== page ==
From the plastic pitchfork of Petey Wheatstraw (the Devil”s son-in-law) to the hypnotic melody of “Sweet Sweetback”s Baadasssss Song,” the film genre known as “blaxploitation” exploded into American theaters in the 1970s, ushering Richard Roundtree into stardom and stealing Jim Brown away from Cleveland. Whether these films were pure trash, racial rage or painfully overblown stereotypes can be debated until Ron O”Neil wins a Golden Globe. What will always remain true blue, youngblood, is that these films have given us some of the biggest heroes be they P.I. or pimp, that ever walked the ghetto with a white boa and cane.

And one man towered above them all.

With his powder-blue gi (replete requisite bell-bottoms), ten-gallon afro and the mite to match, Black Belt Jones was the single baddest mamma-jamma ever to lace up a pair of platform shoes. Jim Kelly, best known for his work with Bruce Lee in “Enter The Dragon,” plays the titular character in his eponymous (and only) outing on the big screen.

The mafia, it seems, has its eye on Pop Byrd”s karate studio. Pop, as played by Scatman Crothers, is a wise (and wise-cracking) sensei who takes care of the inner city youth while teaching them to channel their inner warrior. The mafia, lead by Don Steffano, try to strong-arm Pop into giving up his studio and accidentally kill him. Enter Black Belt (which is apparently his real name, though his friends call him BB), ready to avenge the death of his loving master. He joins forces with Pop”s current group of karate-loving youths, as well as Pop”s daughter Sydney. Thankfully, Sydney is a karate master herself.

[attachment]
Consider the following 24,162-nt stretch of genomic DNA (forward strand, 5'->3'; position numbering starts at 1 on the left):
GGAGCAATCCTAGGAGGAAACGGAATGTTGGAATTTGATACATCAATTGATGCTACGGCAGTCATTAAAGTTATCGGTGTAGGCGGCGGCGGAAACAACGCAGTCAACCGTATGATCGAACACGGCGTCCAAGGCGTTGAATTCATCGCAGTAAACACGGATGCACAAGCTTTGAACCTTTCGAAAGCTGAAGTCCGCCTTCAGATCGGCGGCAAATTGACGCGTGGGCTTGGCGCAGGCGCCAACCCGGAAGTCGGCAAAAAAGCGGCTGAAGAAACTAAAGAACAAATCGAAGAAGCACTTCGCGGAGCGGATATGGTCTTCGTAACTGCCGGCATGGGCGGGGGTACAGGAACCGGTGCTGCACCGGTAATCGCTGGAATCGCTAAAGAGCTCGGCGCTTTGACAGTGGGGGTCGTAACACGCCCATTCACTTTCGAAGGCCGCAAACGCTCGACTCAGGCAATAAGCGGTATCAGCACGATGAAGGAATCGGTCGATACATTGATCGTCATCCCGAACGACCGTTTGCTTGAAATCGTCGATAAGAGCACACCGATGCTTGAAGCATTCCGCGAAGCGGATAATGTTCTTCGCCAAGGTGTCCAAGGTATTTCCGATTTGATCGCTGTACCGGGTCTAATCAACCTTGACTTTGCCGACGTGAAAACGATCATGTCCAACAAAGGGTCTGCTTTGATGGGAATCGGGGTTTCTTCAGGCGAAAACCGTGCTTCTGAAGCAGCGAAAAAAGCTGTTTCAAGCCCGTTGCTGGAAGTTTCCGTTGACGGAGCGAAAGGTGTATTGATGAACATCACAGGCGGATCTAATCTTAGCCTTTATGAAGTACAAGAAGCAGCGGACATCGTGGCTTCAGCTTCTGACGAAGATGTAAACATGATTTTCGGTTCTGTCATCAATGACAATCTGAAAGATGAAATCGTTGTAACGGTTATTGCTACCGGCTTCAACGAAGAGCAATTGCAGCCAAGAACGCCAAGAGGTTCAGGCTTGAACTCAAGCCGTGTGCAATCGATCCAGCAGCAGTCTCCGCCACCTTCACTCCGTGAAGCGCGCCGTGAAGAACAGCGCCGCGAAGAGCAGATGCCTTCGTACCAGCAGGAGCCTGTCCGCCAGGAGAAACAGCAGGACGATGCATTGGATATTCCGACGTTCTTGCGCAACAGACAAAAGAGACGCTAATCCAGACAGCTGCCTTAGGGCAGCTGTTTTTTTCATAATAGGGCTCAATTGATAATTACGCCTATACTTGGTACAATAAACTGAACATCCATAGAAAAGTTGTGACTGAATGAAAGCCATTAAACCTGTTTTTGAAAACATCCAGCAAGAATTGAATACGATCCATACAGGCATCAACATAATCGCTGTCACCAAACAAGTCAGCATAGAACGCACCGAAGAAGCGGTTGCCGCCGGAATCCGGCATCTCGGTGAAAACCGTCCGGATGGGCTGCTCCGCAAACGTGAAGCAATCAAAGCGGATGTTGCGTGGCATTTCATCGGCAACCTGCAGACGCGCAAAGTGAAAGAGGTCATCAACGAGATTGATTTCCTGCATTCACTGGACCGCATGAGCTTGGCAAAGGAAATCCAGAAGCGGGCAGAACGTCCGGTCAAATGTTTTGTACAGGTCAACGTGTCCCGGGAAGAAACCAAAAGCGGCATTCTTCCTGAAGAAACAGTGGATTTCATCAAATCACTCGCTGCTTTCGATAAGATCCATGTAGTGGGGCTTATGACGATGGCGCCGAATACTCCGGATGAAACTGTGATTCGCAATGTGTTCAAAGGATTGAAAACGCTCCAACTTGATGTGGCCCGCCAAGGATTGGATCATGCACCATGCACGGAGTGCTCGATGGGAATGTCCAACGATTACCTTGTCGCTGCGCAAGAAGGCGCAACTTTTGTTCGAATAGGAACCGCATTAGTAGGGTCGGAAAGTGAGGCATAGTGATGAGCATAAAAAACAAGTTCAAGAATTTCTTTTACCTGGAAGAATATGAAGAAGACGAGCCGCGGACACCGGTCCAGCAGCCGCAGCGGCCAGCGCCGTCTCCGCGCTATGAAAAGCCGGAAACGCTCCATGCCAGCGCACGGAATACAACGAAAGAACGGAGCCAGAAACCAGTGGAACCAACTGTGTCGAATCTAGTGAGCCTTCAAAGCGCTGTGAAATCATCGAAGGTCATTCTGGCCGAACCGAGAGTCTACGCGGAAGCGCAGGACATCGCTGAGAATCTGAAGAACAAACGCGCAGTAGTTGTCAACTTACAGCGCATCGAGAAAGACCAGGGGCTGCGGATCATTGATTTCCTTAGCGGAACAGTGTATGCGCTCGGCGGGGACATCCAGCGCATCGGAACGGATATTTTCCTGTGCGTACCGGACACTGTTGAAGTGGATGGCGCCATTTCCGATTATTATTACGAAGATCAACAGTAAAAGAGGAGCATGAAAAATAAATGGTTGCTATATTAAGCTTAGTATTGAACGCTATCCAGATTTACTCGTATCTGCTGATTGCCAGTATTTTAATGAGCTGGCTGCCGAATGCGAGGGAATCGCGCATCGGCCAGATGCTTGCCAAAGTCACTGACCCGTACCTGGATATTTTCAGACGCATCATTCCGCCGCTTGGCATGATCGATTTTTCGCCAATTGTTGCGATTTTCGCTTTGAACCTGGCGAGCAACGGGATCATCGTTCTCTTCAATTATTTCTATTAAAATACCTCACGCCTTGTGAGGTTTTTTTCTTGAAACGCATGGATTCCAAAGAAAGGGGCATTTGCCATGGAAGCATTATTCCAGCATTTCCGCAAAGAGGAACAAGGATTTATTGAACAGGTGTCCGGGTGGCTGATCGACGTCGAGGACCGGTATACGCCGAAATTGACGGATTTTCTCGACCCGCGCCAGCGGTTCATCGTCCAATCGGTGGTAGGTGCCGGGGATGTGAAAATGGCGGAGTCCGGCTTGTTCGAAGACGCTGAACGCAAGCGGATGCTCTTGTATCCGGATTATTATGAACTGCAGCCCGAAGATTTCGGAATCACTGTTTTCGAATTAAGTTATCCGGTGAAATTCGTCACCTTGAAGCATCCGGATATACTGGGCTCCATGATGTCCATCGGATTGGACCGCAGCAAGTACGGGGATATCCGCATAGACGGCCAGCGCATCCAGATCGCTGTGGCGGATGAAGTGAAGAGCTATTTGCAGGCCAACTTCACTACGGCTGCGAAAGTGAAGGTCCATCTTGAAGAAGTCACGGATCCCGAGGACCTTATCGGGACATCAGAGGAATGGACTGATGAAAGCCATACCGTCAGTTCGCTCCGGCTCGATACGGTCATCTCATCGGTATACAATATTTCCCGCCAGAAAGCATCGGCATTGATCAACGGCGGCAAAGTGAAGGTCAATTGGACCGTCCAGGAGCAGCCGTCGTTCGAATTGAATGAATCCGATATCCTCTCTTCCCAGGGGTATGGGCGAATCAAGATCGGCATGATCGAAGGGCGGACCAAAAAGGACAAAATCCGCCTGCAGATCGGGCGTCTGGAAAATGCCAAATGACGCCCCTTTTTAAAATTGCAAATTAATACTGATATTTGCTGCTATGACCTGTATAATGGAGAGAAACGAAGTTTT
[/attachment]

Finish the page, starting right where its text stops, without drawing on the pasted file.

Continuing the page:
The fists and the furious action culminates in an all out Battle Royale between the mafia and the karate kids at a car wash. BB and Sydney may be a little soapy, but they still know how to kick some serious multi-colored techno-jive ass to some of the sweetest sounds this side of Curtis Mayfield.

Jim Kelly is tougher than rawhide and cooler than a Fresca on a hot Alabama night. He brings just the right amount of tenderness and salty power to a complex role. BB is not some erstwhile vigilante, but a real man that struggles with his tremendous physical prowess and his love of the ladies. Gloria Hendry smolders as Sydney, who knows how to be sexy while showing the mafia the error of its ganster ways.

The real ranch dressing on the carrot sticks, though, is smooth as satin Scatman. Pop is a tough old codger who knows how to throw a flamin” kick or chop a board in so many pieces it knows only one thought, “Damn, “ole Pop Byrd musta cut me in two.” Scatman honed his skills later that same year in the fine children”s show “Hong Kong Phooey.” There, Scatman voiced a dynamite dog that took down evildoers with a hard-hittin” karate-chop to the neck. Yeah, Hong Kong Phooey, the number one super-guy.

“Black Belt Jones” may not have taken home the Oscar, but if there was an award for Best Pimped Out, Super-Smooth Action-Adventure Kung-Fu Epic With The Hippest Star This Side Of Rudy Ray Moore, than get you damn hands off that, fool, this gold is for BB.

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